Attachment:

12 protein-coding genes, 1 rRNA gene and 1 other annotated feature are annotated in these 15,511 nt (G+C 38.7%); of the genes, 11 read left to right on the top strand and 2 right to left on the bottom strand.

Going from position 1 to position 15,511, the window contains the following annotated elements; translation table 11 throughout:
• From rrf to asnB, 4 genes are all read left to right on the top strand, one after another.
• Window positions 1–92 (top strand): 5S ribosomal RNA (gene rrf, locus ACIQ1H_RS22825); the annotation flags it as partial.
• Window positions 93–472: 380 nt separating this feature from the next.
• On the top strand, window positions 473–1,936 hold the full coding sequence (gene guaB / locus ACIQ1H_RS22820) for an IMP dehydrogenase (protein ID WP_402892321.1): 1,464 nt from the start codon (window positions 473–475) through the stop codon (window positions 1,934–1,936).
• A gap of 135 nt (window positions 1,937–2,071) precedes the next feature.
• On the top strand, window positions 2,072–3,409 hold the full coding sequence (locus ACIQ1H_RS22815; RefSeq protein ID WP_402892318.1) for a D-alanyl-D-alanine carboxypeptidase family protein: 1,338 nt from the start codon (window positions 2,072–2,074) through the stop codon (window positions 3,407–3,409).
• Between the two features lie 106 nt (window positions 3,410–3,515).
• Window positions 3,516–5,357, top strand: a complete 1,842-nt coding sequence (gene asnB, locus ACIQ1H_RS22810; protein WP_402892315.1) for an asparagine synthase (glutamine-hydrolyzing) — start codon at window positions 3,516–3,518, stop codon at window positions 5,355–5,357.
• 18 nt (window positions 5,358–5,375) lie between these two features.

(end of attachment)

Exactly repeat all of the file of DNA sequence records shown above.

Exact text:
12 protein-coding genes, 1 rRNA gene and 1 other annotated feature are annotated in these 15,511 nt (G+C 38.7%); of the genes, 11 read left to right on the top strand and 2 right to left on the bottom strand.

Going from position 1 to position 15,511, the window contains the following annotated elements; translation table 11 throughout:
• From rrf to asnB, 4 genes are all read left to right on the top strand, one after another.
• Window positions 1–92 (top strand): 5S ribosomal RNA (gene rrf, locus ACIQ1H_RS22825); the annotation flags it as partial.
• Window positions 93–472: 380 nt separating this feature from the next.
• On the top strand, window positions 473–1,936 hold the full coding sequence (gene guaB / locus ACIQ1H_RS22820) for an IMP dehydrogenase (protein ID WP_402892321.1): 1,464 nt from the start codon (window positions 473–475) through the stop codon (window positions 1,934–1,936).
• A gap of 135 nt (window positions 1,937–2,071) precedes the next feature.
• On the top strand, window positions 2,072–3,409 hold the full coding sequence (locus ACIQ1H_RS22815; RefSeq protein ID WP_402892318.1) for a D-alanyl-D-alanine carboxypeptidase family protein: 1,338 nt from the start codon (window positions 2,072–2,074) through the stop codon (window positions 3,407–3,409).
• Between the two features lie 106 nt (window positions 3,410–3,515).
• Window positions 3,516–5,357, top strand: a complete 1,842-nt coding sequence (gene asnB, locus ACIQ1H_RS22810; protein WP_402892315.1) for an asparagine synthase (glutamine-hydrolyzing) — start codon at window positions 3,516–3,518, stop codon at window positions 5,355–5,357.
• 18 nt (window positions 5,358–5,375) lie between these two features.